In honour of the 250th anniversary of surveyor Samuel Holland’s visit to Canada’s East Coast, the Confederation Centre of Arts in Charlottetown, Prince Edward Island, played host to one of his famous maps.
The Imperial Designs: Samuel Holland’s 1765 Map and the Making of Prince Edward Island exhibit opened July 4 and ran until December 31, 2015. It was designed to illustrate Holland’s role in increasing the understanding P.E.I.’s geography.
Holland played an integral part in the surveying of the island and the 3.9-metre map he created will be part of the exhibition this summer.
Holland was born in the Netherlands in 1728. He was raised by two of his aunts due to the presumed death of his parents, Johan Holland and Johanna Buikers.
As an adult he spent a brief period in the Dutch artillery before moving to England in search of something better, leaving his wife, Gertrude Hasse, and their child behind.
After becoming a lieutenant in the Royal Americans in 1756, he was sent to North America in 1757 to participate in the Seven Years War between the British and French. As assistant engineer to the British, Holland became part of the expedition to Louisburg. This led him to being with the British forces for the final battle of Louisburg in July, 1758.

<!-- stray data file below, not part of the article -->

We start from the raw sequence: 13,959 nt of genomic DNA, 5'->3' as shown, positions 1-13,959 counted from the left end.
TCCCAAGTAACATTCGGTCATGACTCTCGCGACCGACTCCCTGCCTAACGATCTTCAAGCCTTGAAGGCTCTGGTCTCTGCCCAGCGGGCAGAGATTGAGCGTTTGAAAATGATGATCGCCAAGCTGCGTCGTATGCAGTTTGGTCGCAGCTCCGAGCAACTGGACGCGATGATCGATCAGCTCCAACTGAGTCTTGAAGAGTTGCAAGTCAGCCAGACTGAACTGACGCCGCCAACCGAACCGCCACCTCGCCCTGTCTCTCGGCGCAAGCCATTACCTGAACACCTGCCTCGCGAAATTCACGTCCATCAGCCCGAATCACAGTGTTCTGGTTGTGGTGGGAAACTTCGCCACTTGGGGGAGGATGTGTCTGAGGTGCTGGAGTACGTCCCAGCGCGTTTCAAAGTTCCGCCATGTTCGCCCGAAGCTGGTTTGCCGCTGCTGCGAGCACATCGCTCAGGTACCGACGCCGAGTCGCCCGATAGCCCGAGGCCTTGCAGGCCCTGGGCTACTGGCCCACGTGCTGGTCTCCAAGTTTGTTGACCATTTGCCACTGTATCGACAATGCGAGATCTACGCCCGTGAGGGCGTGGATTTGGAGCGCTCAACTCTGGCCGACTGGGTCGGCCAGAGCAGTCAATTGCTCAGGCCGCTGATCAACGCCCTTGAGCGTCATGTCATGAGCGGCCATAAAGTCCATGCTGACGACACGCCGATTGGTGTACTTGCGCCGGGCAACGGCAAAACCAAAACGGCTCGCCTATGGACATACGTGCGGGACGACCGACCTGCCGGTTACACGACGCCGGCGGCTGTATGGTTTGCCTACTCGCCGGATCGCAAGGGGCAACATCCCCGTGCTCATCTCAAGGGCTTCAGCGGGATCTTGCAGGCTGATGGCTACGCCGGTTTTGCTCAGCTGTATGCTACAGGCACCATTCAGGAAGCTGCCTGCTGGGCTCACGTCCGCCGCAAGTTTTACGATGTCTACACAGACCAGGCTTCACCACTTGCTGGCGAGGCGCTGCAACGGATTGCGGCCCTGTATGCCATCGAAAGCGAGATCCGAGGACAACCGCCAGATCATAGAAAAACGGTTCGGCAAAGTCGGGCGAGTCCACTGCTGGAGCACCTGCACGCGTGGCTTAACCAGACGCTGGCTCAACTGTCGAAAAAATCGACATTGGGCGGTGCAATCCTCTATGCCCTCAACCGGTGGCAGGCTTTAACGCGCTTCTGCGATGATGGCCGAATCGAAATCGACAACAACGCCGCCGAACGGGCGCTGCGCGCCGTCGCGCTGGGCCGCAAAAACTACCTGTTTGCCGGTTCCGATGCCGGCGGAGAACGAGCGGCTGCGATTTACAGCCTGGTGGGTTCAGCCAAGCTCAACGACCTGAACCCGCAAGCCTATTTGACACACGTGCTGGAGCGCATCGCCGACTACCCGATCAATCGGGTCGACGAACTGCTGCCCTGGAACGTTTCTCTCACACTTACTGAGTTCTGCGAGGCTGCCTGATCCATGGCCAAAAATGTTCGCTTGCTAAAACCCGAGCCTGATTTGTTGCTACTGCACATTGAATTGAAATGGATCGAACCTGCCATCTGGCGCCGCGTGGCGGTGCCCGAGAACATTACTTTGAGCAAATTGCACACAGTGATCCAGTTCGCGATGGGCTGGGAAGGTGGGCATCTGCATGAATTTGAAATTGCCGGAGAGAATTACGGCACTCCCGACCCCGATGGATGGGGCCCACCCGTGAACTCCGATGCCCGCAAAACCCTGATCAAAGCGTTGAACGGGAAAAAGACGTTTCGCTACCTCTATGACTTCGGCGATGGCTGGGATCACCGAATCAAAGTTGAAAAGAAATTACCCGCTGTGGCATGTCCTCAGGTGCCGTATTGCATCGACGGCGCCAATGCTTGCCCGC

Following this, he was commissioned to make charts and surveys of the St. Lawrence River to assist with the assault on the French stronghold of Quebec in 1759. At the end of the campaign Holland continued surveying and was promoted again.
With the new title of Surveyor General of Quebec, he returned to North America in 1764 and began an extensive survey of all British land north of the Potomac River, which flows through Washington, D.C. It was during this survey that he created his map of Prince Edward Island.
He divided the Island into sixty-seven sections — called townships — that were given out to wealthy British politicians and military personnel. In 1769, the Island, formerly called Île Saint-Jean, became an independent colony with Charlottetown (named after Queen Charlotte) as its capitol.
With aid from map engraver Thomas Jeffreys, Holland completed a detailed map by 1775 that divided the Island into three counties, named Prince, Queens and Kings, as well as fourteen parishes.
Holland went on to survey Cape Breton, the Gulf of St. Lawrence, and the eastern seaboard from Maine to Rhode Island prior to his death in Quebec in 1801.